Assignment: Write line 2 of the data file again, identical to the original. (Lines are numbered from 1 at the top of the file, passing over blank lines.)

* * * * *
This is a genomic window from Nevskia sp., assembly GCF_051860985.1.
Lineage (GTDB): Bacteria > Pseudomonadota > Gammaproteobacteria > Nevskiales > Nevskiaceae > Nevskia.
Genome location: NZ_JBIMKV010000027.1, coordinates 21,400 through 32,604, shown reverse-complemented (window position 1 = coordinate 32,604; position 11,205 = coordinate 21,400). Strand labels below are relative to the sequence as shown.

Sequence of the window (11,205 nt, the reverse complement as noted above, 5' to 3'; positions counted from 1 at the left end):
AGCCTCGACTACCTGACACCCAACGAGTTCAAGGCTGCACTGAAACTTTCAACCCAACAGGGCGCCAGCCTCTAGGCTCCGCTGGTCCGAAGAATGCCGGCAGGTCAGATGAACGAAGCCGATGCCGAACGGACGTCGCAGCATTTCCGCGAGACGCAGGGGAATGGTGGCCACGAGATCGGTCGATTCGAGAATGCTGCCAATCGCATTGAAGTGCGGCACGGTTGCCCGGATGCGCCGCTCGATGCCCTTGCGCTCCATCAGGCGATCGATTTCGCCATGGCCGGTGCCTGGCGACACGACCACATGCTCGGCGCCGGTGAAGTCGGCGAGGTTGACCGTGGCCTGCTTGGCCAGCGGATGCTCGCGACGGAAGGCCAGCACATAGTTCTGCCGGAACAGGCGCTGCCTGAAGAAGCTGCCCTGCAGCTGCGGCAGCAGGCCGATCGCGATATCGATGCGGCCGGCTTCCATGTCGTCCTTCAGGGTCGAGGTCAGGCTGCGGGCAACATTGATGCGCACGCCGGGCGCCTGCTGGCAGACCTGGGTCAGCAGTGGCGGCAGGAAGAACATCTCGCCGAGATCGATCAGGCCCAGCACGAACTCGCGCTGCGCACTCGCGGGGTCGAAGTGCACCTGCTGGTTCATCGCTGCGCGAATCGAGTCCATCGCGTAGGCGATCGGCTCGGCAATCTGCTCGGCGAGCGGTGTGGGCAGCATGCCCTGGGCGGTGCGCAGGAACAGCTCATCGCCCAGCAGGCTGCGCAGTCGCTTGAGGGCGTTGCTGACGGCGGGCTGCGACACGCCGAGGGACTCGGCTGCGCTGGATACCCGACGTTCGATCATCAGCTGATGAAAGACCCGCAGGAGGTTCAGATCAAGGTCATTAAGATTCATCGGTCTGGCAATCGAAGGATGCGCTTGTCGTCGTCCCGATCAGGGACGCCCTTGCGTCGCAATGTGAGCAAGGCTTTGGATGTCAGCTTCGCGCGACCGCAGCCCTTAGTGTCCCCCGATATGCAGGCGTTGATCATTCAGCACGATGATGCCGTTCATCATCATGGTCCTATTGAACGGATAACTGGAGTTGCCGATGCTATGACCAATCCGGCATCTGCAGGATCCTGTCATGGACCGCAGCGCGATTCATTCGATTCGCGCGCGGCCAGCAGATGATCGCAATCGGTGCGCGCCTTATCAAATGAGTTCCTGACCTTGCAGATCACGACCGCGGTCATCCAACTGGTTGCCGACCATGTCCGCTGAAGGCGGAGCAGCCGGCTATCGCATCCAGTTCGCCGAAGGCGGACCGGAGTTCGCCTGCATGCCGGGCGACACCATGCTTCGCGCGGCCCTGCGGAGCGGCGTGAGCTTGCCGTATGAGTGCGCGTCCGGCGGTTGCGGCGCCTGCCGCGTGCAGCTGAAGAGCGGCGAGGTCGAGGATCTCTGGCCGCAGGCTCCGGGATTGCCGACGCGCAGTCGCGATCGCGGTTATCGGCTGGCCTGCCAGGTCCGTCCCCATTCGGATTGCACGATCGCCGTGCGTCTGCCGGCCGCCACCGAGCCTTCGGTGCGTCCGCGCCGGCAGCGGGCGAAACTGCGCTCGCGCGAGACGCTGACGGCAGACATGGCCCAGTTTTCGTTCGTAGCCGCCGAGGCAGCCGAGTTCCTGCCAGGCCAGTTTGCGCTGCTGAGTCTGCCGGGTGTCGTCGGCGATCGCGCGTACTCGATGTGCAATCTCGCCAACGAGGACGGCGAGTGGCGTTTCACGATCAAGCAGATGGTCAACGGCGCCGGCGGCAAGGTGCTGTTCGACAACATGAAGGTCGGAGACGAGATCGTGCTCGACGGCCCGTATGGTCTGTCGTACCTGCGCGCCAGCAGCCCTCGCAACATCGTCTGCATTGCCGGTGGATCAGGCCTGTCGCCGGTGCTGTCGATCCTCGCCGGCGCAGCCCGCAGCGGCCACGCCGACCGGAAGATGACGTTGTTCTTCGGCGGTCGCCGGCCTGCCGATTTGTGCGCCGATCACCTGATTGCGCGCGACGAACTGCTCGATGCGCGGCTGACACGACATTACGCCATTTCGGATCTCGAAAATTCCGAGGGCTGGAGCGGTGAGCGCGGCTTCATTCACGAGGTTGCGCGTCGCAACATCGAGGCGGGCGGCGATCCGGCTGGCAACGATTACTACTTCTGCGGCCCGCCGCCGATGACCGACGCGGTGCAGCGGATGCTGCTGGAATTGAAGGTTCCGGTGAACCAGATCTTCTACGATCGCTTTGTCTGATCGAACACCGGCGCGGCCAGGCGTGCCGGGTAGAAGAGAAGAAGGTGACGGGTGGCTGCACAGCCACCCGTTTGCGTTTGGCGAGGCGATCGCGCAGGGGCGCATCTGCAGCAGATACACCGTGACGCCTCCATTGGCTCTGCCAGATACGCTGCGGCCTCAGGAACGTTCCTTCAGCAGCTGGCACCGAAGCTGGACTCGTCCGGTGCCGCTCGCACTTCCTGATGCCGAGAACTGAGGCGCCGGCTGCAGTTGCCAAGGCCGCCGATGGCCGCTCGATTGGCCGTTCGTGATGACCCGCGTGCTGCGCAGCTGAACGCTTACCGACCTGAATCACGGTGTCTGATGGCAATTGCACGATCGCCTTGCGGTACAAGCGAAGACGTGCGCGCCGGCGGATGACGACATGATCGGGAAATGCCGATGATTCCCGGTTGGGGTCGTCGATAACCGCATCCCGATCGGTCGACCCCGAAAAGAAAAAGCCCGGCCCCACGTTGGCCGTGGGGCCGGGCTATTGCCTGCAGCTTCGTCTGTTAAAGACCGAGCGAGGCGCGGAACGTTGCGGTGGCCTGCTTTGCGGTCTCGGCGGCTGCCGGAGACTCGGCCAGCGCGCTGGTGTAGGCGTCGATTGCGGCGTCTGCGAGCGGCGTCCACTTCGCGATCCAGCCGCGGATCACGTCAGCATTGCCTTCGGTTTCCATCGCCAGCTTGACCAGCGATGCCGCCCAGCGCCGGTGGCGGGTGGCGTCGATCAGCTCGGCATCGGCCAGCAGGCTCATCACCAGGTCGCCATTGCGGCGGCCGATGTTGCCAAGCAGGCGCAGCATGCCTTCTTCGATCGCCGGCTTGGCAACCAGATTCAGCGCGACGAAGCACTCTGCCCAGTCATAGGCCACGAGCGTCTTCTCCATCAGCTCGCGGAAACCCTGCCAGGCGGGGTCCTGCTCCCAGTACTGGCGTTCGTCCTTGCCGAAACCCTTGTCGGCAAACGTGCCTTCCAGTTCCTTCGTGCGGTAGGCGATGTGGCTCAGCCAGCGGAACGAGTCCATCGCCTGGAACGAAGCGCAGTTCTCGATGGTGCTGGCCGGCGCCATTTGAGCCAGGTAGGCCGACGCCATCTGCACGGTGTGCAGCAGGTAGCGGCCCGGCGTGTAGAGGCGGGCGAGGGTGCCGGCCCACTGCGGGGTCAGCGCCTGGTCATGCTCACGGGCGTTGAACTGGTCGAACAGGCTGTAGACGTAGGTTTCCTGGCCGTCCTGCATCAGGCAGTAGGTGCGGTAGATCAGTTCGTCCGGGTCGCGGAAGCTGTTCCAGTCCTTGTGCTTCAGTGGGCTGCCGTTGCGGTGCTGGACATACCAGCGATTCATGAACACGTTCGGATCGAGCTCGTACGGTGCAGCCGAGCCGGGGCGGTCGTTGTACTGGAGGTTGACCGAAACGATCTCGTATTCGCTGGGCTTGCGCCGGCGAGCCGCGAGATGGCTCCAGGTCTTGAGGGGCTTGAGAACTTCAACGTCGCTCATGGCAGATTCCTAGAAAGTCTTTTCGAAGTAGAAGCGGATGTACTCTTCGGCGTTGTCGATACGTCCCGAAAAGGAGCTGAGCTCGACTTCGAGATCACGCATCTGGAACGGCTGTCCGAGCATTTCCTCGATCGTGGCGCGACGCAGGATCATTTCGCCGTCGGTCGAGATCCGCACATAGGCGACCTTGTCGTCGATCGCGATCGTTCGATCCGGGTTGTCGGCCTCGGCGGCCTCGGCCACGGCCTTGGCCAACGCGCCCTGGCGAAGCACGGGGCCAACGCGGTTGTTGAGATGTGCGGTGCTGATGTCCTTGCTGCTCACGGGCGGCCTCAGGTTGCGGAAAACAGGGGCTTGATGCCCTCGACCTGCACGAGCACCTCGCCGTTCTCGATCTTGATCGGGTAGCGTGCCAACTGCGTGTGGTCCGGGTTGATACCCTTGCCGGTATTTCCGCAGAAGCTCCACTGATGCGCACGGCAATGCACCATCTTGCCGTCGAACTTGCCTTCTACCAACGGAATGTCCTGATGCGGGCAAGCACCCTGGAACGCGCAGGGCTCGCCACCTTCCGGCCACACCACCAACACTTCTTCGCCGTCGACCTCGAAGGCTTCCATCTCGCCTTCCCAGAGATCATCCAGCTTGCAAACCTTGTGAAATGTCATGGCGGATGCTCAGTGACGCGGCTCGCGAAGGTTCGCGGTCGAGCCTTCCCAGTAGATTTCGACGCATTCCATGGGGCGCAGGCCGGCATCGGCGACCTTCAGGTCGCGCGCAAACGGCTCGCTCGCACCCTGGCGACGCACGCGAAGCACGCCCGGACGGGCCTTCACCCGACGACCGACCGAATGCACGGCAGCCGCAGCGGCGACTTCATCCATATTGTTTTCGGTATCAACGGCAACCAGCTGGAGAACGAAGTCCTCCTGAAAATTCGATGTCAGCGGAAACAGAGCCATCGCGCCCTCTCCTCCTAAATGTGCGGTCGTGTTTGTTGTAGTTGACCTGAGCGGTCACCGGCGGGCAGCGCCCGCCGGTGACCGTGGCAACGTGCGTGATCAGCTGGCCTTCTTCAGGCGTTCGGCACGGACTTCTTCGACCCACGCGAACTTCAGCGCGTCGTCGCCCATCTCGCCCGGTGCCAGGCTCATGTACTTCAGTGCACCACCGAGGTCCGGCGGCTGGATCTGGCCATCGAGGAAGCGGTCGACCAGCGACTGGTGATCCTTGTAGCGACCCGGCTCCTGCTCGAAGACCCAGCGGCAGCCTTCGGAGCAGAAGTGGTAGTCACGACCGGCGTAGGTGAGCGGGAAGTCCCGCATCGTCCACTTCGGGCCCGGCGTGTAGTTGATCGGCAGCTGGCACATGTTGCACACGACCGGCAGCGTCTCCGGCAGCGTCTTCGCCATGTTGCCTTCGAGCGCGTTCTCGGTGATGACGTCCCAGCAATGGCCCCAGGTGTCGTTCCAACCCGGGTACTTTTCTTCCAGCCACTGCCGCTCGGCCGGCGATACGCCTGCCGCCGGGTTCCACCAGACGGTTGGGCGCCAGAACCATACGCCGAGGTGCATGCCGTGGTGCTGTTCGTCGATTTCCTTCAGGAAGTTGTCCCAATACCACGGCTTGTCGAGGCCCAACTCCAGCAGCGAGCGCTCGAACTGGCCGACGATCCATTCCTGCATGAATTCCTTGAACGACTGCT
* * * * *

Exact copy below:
Lineage (GTDB): Bacteria > Pseudomonadota > Gammaproteobacteria > Nevskiales > Nevskiaceae > Nevskia.